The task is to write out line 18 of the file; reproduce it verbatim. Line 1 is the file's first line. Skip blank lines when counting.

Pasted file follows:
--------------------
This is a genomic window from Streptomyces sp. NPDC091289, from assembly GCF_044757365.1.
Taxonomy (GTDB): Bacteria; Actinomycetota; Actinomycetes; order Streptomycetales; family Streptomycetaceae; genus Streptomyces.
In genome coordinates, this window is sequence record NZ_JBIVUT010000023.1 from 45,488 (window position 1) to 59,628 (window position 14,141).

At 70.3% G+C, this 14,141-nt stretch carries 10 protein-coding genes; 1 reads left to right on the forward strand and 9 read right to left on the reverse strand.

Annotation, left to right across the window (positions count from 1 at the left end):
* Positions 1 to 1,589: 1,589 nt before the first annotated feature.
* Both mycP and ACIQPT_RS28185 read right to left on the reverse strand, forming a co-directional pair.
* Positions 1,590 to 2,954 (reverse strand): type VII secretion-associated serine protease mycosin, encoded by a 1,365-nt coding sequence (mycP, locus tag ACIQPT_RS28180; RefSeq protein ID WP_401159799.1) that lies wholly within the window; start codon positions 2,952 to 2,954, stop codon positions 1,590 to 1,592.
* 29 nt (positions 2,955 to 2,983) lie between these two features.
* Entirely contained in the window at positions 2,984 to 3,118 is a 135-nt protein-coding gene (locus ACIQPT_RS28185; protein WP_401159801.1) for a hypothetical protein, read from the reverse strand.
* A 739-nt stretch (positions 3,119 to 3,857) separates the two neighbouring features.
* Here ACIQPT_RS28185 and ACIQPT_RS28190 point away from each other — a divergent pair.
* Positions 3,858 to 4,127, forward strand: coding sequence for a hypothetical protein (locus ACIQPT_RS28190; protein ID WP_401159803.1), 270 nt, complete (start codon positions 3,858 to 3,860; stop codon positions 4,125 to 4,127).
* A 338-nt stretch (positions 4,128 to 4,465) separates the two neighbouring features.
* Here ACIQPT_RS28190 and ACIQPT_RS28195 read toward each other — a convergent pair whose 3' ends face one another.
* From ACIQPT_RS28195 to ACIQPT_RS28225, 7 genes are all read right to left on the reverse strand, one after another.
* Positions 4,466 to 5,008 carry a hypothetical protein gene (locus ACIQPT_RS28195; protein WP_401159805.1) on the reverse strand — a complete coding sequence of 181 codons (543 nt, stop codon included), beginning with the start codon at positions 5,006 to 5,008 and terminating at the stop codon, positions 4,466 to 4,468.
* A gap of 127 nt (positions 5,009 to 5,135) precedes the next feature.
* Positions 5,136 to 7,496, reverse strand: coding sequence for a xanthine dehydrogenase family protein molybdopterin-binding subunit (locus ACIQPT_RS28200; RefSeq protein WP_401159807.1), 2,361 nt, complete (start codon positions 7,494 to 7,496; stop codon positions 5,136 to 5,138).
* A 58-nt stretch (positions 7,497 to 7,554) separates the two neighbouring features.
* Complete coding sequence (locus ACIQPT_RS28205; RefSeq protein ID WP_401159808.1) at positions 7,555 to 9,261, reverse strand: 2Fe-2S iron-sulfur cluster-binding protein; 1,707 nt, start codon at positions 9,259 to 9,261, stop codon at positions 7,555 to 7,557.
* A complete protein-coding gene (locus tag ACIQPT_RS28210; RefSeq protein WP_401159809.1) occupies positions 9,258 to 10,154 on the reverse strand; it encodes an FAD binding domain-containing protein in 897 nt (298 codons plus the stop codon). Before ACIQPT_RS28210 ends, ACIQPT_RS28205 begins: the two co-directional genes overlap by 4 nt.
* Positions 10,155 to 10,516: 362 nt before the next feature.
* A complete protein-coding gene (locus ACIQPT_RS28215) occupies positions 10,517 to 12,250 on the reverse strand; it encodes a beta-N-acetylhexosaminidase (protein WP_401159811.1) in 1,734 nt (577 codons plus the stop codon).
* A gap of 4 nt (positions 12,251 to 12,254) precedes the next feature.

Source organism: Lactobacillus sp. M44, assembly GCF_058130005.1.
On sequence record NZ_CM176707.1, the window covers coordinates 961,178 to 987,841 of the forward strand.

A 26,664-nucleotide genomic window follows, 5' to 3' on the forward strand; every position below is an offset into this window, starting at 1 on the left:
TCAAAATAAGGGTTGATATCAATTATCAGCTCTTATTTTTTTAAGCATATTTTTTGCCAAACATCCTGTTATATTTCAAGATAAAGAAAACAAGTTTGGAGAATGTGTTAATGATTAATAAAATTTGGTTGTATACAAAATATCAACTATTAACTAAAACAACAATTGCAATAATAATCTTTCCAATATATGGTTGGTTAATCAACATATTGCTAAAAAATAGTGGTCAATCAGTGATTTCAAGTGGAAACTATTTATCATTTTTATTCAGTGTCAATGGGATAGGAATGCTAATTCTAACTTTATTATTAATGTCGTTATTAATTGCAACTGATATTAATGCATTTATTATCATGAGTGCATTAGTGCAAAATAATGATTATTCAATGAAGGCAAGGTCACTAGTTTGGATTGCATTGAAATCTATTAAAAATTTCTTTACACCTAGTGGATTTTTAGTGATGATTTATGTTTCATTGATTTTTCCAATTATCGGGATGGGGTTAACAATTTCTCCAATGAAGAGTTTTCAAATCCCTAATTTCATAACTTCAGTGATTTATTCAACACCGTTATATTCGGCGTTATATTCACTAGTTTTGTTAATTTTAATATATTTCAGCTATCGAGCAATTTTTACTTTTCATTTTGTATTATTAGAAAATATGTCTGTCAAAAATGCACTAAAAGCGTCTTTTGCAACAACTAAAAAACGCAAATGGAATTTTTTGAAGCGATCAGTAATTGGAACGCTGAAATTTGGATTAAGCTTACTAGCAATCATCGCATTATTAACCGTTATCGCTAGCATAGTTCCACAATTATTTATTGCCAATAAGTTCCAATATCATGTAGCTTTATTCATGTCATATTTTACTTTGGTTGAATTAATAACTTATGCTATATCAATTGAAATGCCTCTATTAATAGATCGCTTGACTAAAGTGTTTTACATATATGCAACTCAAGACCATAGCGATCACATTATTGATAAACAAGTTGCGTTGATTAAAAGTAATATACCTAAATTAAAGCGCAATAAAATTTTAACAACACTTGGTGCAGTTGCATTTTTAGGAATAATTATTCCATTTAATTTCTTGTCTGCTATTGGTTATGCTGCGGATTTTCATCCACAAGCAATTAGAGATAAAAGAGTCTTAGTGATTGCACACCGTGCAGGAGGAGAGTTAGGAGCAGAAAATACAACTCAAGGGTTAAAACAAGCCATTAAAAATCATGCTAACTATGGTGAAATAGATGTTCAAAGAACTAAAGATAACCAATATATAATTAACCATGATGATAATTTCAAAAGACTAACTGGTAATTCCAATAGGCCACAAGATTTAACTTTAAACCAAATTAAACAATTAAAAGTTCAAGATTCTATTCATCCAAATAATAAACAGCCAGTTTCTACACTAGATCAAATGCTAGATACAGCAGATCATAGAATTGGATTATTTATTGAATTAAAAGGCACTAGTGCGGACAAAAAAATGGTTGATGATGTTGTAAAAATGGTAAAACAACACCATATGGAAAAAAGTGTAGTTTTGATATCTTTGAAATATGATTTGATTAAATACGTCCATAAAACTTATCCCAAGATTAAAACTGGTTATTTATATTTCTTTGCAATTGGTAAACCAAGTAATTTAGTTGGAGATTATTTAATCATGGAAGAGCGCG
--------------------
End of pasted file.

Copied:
* A gap of 127 nt (positions 5,009 to 5,135) precedes the next feature.